Early morning. The air is cool and crisp.

Harvesting is hard work. The work generally starts before dawn, to avoid the heat of the day. The harvesters, called “jimadores”, use a long pole with a sharp blade on the end (a “coa”) to cut the agave away from its central root.

Using the coa to trim off the root. The central round heart of the agave is called a “piña”, Spanish for “pineapple”.

The jimadores use machetes to trim off the spiny leaves. If they take too much, the mezcal loses flavor; take not enough, and the waxy coating on the spines make the mezcal bitter.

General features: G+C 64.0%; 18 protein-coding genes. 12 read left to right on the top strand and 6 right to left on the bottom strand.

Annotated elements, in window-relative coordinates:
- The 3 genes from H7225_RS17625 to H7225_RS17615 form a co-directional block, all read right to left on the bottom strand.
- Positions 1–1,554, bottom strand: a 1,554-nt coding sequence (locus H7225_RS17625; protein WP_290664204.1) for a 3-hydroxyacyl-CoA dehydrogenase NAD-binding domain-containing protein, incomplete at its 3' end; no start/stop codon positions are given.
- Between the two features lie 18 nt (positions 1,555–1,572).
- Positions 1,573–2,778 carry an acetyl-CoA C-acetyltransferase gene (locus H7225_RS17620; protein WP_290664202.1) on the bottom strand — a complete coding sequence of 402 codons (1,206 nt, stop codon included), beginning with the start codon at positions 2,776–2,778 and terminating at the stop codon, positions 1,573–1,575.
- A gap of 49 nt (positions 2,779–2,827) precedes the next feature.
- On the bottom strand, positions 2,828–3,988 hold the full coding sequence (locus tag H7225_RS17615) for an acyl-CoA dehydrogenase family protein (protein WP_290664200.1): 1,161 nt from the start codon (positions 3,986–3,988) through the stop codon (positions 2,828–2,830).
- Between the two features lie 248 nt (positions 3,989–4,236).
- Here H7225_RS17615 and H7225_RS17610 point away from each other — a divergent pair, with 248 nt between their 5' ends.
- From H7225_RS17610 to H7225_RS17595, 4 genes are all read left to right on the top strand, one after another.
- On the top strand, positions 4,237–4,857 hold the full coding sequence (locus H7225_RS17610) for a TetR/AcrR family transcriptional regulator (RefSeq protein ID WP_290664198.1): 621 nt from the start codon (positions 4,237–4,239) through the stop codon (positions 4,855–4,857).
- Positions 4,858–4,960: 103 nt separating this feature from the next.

About a ton of trimmed agaves. They will become about 120 bottles of mezcal.

A mature agave espadín is heavy even when trimmed out, like 160 pounds. It takes four men to put one in the truck.

In the mountains (this is Santa Ana), they frequently bring the agaves in by burro

Seres humanos trabajando en la belleza dulce de Oaxaca.

Photographs by Katherine Lewis